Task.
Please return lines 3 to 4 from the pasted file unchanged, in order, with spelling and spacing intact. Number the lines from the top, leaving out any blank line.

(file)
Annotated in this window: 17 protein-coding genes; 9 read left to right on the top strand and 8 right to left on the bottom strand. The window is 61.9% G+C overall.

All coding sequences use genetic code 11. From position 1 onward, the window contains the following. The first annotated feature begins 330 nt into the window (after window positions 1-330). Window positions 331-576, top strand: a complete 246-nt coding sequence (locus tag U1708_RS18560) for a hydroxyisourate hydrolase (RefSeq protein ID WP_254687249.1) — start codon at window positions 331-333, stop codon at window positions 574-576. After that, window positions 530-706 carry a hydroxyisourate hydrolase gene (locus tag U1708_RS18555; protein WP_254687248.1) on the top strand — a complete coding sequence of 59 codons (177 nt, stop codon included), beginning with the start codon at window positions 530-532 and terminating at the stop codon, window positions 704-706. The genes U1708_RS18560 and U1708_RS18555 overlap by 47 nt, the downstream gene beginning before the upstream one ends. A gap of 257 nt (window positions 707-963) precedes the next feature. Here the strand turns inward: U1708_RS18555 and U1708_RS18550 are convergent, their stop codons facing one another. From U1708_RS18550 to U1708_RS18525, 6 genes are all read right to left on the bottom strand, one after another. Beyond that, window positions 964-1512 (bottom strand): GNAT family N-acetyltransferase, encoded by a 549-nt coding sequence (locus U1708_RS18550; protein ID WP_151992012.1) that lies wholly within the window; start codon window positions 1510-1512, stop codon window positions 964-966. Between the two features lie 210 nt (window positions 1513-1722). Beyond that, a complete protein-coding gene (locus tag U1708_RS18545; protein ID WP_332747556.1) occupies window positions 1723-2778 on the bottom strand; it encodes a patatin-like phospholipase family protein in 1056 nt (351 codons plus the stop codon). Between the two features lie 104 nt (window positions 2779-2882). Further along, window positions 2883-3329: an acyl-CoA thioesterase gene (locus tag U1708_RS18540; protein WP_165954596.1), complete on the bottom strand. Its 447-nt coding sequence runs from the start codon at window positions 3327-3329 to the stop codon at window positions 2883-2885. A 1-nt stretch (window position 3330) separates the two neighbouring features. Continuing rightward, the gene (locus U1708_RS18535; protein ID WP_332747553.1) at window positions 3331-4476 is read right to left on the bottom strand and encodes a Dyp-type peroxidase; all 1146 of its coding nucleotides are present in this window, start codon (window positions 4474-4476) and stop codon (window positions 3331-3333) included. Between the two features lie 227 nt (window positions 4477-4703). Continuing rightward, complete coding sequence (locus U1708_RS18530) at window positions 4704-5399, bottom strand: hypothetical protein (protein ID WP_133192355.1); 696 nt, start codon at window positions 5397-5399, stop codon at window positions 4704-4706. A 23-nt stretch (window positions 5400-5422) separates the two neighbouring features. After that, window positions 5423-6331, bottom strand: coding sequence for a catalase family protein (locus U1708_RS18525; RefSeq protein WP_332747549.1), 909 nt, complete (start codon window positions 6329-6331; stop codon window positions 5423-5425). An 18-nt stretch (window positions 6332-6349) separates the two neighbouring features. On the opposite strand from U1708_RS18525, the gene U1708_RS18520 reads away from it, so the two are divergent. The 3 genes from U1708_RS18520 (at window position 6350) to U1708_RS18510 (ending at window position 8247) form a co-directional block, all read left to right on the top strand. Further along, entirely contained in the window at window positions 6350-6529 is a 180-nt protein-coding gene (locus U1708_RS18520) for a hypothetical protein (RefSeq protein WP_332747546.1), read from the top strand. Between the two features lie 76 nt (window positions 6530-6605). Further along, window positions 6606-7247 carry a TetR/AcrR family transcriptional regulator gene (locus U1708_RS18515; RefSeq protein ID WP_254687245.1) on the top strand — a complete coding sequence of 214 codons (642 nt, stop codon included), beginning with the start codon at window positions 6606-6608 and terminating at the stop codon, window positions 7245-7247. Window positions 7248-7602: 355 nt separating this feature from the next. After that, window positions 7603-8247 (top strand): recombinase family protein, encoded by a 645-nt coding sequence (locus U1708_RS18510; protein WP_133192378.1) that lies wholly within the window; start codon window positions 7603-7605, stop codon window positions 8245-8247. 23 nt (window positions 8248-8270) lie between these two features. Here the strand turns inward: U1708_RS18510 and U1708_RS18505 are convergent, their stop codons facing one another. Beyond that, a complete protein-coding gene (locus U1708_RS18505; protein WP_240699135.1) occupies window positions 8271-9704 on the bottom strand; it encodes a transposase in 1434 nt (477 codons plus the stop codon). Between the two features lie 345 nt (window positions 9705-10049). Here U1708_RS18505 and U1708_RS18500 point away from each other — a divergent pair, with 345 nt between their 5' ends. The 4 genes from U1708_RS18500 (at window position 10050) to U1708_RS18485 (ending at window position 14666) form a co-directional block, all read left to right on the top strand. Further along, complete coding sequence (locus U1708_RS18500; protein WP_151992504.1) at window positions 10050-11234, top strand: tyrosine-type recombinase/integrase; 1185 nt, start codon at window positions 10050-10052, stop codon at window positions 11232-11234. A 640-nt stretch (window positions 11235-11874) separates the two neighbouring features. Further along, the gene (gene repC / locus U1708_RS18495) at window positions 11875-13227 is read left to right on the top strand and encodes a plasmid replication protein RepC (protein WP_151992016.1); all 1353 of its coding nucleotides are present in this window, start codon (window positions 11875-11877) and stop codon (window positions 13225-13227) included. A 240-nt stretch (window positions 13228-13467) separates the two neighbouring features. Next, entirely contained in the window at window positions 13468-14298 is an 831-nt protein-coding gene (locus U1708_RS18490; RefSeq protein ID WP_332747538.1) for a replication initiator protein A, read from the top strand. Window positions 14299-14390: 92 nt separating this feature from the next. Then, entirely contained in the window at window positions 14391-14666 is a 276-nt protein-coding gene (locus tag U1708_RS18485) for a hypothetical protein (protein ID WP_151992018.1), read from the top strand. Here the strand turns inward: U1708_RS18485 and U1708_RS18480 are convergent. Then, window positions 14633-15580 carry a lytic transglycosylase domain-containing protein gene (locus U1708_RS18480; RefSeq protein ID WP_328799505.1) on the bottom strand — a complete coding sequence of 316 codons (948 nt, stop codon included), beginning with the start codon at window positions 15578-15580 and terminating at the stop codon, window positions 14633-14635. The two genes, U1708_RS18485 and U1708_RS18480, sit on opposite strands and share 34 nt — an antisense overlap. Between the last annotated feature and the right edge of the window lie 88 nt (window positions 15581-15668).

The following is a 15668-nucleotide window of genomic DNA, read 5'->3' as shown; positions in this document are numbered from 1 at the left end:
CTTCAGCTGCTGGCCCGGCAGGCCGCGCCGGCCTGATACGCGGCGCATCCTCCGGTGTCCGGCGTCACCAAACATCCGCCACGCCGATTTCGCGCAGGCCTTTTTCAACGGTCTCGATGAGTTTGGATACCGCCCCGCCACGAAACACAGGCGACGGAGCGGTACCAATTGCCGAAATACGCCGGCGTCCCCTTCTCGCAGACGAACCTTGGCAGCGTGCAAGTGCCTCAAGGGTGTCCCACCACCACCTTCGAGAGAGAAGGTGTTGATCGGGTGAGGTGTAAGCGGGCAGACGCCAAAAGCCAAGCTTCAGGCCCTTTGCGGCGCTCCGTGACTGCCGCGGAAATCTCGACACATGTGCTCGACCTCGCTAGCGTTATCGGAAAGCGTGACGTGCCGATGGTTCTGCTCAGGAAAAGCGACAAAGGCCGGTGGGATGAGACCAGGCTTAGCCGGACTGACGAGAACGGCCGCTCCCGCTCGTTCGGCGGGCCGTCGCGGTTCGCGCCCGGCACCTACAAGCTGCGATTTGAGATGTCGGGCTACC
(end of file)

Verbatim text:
The following is a 15668-nucleotide window of genomic DNA, read 5'->3' as shown; positions in this document are numbered from 1 at the left end:
CTTCAGCTGCTGGCCCGGCAGGCCGCGCCGGCCTGATACGCGGCGCATCCTCCGGTGTCCGGCGTCACCAAACATCCGCCACGCCGATTTCGCGCAGGCCTTTTTCAACGGTCTCGATGAGTTTGGATACCGCCCCGCCACGAAACACAGGCGACGGAGCGGTACCAATTGCCGAAATACGCCGGCGTCCCCTTCTCGCAGACGAACCTTGGCAGCGTGCAAGTGCCTCAAGGGTGTCCCACCACCACCTTCGAGAGAGAAGGTGTTGATCGGGTGAGGTGTAAGCGGGCAGACGCCAAAAGCCAAGCTTCAGGCCCTTTGCGGCGCTCCGTGACTGCCGCGGAAATCTCGACACATGTGCTCGACCTCGCTAGCGTTATCGGAAAGCGTGACGTGCCGATGGTTCTGCTCAGGAAAAGCGACAAAGGCCGGTGGGATGAGACCAGGCTTAGCCGGACTGACGAGAACGGCCGCTCCCGCTCGTTCGGCGGGCCGTCGCGGTTCGCGCCCGGCACCTACAAGCTGCGATTTGAGATGTCGGGCTACC